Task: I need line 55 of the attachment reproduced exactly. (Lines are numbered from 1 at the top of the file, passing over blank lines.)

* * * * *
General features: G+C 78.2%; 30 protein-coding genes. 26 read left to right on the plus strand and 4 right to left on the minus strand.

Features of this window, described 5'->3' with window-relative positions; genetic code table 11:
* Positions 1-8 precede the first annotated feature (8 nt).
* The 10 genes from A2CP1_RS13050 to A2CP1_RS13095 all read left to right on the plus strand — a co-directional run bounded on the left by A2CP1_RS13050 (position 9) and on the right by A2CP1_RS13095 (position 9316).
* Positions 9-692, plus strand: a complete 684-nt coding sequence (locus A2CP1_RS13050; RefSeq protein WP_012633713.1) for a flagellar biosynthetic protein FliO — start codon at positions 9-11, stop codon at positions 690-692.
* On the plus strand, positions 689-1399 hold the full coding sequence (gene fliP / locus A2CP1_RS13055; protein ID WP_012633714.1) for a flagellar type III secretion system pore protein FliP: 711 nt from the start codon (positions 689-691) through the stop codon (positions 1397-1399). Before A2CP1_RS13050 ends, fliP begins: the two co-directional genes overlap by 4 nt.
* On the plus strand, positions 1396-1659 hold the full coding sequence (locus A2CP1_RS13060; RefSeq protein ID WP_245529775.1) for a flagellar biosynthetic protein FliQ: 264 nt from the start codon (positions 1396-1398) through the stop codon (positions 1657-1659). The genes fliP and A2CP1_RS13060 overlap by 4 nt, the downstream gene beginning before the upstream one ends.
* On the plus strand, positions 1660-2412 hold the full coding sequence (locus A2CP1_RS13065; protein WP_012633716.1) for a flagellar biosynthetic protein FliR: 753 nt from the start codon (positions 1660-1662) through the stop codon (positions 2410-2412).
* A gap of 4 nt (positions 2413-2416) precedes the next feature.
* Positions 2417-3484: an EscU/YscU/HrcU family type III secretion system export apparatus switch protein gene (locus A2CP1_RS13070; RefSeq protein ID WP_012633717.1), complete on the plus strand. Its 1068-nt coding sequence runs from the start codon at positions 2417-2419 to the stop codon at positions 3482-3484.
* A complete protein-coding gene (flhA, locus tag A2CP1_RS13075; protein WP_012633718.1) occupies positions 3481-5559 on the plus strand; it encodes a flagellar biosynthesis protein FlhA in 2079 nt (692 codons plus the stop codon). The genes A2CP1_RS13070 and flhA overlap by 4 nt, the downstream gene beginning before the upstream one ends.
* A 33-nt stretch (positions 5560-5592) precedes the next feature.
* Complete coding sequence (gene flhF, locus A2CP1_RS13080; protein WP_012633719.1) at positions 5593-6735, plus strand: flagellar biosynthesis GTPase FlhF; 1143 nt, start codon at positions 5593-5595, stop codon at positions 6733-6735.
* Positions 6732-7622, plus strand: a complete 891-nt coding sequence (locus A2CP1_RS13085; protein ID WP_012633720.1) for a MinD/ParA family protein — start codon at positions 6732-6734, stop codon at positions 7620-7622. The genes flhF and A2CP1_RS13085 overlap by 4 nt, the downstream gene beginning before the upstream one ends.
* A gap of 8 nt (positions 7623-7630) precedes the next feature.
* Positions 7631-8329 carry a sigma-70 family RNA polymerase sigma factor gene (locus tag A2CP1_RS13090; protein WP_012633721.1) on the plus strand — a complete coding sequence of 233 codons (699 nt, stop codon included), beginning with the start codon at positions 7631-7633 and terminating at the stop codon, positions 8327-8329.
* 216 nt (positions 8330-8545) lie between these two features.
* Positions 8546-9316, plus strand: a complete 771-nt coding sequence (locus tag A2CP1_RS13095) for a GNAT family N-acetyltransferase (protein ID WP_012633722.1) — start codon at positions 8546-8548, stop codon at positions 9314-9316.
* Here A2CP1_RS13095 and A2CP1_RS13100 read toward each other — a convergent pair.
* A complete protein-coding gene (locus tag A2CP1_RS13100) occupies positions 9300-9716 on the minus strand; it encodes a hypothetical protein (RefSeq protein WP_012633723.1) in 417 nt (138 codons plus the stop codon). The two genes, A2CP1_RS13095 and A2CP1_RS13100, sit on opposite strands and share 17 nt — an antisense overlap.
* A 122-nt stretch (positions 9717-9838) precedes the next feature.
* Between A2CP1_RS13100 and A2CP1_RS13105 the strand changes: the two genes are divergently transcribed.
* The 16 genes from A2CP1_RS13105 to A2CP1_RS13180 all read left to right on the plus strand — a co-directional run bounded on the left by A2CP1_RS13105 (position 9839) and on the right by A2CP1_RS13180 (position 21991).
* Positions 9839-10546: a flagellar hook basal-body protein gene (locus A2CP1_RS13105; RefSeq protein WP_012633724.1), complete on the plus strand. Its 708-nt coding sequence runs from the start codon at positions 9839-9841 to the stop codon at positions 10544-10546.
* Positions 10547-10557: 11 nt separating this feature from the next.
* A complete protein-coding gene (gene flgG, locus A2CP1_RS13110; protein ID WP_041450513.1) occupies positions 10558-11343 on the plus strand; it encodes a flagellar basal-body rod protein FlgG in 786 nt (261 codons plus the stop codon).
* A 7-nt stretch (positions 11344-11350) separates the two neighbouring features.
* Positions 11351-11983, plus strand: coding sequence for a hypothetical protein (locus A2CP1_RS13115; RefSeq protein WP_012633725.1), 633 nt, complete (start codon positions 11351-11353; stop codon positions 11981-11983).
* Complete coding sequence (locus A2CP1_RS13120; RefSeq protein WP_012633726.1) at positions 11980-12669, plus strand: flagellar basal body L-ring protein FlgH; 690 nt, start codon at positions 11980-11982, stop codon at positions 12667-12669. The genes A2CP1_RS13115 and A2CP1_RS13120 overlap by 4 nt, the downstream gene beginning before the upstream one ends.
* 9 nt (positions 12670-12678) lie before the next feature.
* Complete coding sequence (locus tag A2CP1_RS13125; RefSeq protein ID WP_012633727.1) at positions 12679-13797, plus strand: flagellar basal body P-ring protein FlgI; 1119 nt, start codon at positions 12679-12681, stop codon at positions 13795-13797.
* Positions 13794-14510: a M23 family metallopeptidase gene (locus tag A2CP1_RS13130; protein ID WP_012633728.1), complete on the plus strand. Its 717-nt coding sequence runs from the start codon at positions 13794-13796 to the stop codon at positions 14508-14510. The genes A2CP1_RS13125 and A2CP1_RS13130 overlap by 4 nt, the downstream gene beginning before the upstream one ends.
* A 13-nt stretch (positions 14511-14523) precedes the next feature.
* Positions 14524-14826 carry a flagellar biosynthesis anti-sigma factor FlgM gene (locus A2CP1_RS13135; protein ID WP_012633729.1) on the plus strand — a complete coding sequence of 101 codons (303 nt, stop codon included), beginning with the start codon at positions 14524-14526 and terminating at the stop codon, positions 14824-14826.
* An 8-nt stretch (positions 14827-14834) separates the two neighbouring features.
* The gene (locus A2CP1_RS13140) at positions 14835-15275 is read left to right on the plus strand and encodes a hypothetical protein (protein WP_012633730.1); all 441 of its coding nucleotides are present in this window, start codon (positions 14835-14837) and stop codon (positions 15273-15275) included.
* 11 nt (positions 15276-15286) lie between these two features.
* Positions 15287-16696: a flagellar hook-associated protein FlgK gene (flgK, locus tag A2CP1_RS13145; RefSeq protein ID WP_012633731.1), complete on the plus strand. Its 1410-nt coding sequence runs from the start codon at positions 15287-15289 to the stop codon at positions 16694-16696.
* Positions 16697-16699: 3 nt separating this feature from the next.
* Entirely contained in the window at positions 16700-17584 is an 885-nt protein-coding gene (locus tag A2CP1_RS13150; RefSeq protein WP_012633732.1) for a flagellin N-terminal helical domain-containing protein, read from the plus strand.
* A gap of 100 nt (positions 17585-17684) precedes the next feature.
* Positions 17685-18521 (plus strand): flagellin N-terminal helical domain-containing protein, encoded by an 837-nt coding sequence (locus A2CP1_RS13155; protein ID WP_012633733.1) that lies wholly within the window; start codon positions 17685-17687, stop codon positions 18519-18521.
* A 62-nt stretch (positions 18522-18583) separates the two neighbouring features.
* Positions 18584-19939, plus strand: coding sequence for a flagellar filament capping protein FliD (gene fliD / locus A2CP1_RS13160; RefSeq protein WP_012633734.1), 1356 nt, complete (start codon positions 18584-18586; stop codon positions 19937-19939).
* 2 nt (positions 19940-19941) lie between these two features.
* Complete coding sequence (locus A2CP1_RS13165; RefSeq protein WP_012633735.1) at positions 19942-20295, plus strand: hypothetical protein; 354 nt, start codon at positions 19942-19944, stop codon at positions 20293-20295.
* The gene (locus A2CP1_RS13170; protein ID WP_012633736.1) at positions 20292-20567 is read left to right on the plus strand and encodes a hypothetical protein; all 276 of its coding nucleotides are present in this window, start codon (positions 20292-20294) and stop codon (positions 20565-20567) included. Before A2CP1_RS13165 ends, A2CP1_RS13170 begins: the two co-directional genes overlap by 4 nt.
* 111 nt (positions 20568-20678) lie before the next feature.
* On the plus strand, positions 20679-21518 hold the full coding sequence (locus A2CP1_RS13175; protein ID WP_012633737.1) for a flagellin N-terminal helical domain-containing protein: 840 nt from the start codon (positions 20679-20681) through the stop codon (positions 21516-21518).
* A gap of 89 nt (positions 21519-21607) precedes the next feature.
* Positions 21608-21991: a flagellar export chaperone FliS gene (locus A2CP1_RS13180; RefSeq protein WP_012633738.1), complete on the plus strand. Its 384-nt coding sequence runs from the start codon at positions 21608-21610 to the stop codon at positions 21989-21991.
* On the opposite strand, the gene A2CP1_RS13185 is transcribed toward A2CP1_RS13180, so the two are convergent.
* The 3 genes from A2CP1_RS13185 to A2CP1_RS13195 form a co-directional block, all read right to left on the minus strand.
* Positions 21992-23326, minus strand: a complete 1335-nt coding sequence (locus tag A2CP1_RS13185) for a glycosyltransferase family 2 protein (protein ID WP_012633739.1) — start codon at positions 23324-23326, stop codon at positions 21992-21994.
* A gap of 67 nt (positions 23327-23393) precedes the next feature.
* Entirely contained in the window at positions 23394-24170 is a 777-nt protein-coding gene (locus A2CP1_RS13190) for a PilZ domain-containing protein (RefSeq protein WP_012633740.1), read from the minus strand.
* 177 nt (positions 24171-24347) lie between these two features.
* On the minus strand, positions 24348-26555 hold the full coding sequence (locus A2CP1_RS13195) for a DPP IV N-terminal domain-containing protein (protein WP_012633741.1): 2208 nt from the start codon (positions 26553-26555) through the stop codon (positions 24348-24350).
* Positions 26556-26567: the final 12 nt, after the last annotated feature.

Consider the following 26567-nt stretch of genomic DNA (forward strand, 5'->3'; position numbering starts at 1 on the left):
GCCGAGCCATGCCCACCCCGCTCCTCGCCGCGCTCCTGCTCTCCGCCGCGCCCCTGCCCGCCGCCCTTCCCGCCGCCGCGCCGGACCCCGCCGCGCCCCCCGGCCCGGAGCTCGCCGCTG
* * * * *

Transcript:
* A gap of 67 nt (positions 23327-23393) precedes the next feature.